From Endurance to Dressage
On Monday afternoon, I had a lesson on Speedy, and we'll be showing on Saturday and Sunday at El Sueno in Somis (schedule below). This is a USDF/USEF/CDS show which means I have four chances to get the last score that I need for my USDF Rider Performance Award. My fingers are crossed!
But on to The Lesson:
The farther I get with Speedy, the more "finer points" I am seeing. Right now, we are stuck on the left bend. Of course he can bend left, and of course he can make the turn, but I am definitely feeling some stickiness in his jaw and poll. To the right, he moves off my leg well (enough for now, anyway). To the left, not so much. JL has had me working on an exercise to fix the problem.
It goes like this: 1. Create a left bend (a lot if he's really naughty). 2. Plant my knuckles into his crest just above his withers so that he can't escape the bend. 3. Send him forward (walk, trot, and canter). 4. Ask for lots of sideways movement with the inside leg. 5. Slow him and lift his outside shoulder with the outside rein. 6. If he can maintain the bend, lift the inside rein to a "normal" position. 7. If he tries to take the take bend away by tipping his nose out, plant the inside hand again.
This exercise is working really well. I couldn't believe how much movement off my leg I was able to get on Monday. And for the first time, I felt what it was like for him to try and take the bend away. I've never felt him try to take it before because I've never felt him actually bending away from my leg with a soft, yielding neck and poll. Until now, that is.
Now that I know what it can feel like, his resistance to the bend feels horrible. I rode on Thursday and just kept chipping away at it until he finally softened his jaw and poll, and moved off of my leg with some lightness. I can feel the pieces to the puzzle trying to slide into place. There's a bending piece, an inside leg piece, and an outside rein piece. I can almost feel how they should go together.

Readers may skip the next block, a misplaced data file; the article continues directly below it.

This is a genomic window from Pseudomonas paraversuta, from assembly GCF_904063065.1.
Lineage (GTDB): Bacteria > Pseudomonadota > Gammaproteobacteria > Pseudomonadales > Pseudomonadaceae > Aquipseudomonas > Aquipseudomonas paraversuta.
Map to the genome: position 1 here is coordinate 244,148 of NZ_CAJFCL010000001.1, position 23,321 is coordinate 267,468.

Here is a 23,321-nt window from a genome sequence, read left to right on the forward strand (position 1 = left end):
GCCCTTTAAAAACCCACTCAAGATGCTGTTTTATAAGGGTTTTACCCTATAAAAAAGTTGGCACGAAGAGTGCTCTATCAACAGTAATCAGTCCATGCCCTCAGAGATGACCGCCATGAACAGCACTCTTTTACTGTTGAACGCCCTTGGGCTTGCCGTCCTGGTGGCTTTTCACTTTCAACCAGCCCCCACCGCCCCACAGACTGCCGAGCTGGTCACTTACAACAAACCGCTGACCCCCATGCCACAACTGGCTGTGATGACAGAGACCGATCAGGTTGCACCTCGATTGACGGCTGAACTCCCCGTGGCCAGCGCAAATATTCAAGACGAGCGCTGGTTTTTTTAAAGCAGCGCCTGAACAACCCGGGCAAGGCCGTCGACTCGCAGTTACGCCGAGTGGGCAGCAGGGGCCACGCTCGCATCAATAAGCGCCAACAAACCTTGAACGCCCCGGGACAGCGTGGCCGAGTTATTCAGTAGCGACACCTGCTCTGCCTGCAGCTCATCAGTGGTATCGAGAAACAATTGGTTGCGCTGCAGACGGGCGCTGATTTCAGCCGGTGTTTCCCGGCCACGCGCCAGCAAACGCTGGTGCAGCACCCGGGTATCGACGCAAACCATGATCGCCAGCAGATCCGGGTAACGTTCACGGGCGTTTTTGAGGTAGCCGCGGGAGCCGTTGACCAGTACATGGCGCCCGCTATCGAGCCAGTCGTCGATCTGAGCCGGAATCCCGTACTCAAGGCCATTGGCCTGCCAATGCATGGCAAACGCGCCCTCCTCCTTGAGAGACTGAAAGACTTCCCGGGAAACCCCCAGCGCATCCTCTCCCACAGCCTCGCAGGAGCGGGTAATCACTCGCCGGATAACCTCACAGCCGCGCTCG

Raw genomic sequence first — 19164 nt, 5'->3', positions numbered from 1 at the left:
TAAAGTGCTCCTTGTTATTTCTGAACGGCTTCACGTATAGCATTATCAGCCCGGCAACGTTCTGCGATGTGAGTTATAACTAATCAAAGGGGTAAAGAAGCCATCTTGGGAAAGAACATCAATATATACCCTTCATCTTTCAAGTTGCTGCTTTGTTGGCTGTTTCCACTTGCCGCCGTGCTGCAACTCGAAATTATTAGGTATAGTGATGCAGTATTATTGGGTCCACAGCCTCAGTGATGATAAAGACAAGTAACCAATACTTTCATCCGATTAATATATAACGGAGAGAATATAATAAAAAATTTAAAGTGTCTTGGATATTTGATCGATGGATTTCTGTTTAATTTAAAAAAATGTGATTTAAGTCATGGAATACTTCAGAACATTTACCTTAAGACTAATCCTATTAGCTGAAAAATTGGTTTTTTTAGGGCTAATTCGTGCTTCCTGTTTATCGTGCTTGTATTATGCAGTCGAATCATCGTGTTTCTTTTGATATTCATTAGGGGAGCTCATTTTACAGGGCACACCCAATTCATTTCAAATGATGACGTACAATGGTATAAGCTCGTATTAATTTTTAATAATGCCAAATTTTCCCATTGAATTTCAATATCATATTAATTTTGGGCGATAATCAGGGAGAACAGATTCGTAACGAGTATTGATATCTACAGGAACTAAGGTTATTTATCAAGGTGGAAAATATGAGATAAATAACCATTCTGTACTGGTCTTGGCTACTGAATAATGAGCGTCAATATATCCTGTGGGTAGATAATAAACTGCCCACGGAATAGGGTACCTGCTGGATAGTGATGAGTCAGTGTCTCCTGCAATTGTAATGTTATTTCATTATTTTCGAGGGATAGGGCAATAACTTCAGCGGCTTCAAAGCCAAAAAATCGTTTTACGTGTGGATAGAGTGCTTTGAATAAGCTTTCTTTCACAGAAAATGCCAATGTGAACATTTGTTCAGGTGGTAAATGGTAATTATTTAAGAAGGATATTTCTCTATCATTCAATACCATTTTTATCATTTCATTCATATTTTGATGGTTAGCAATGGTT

I know I am still trying to make the turns with the inside rein when I am frustrated. But I am now seeing that when he has taken away the bend in his body, he won't turn. What I need is to be absolutely solid with that inside rein so that he hears my outside rein and inside leg. He won't move over if there is somewhere else to go (straight). By planting that inside hand, I am removing an exit. There is nowhere else to go but out.
I know we won't have it mastered by Saturday, but you can bet that I am going to ride with a better understanding of how it should be. Maybe the puzzle pieces will snap together during one of our warm up rides. If not, we have plenty of time to keep working on it.
Here's my weekend schedule.
Have a great weekend - see you on Monday!
About the Writer and Rider
I am a lifelong rider.
I began endurance riding in 1996 where I ultimately completed five, one-day 100 mile races, the 200-mile Death Valley Encounter, and numerous other 50, 65, and 75 mile races. I began showing dressage in 2010.
Welcome to my dressage journey.
About Speedy G
Speedy went from endurance horse to dressage horse. After helping me earn a USDF Bronze medal in the summer of 2020, he is now semi-retired. Speedy is a 2004, 15'1 hand, purebred Arabian gelding. His Arabian Horse Registry name is G Ima Starr FA.
Izzy was started as a four-year old and then spent the next 18 months in pasture growing up. I bought him as a six-year old, and together, we are showing at the lower levels. He is a 2008, 16'3 hand warmblood gelding. His Rheinland Pfalz-saar International (RPSI) name is Imperioso.
National Rider Awards
State Rider Awards
State Horse Awards
CDS Sapphire Rider Award
Third Level: 63.514%
Third Level: 62.105%
2023 Show Season
(r) Ride-a-Test Clinic
2023 Show Schedule
2023 Completed …
2023 Qualifying Scores
Regional Adult Amateur Competition (RAAC)
Qualifying Training Level
3 Scores/2 Judges/60%: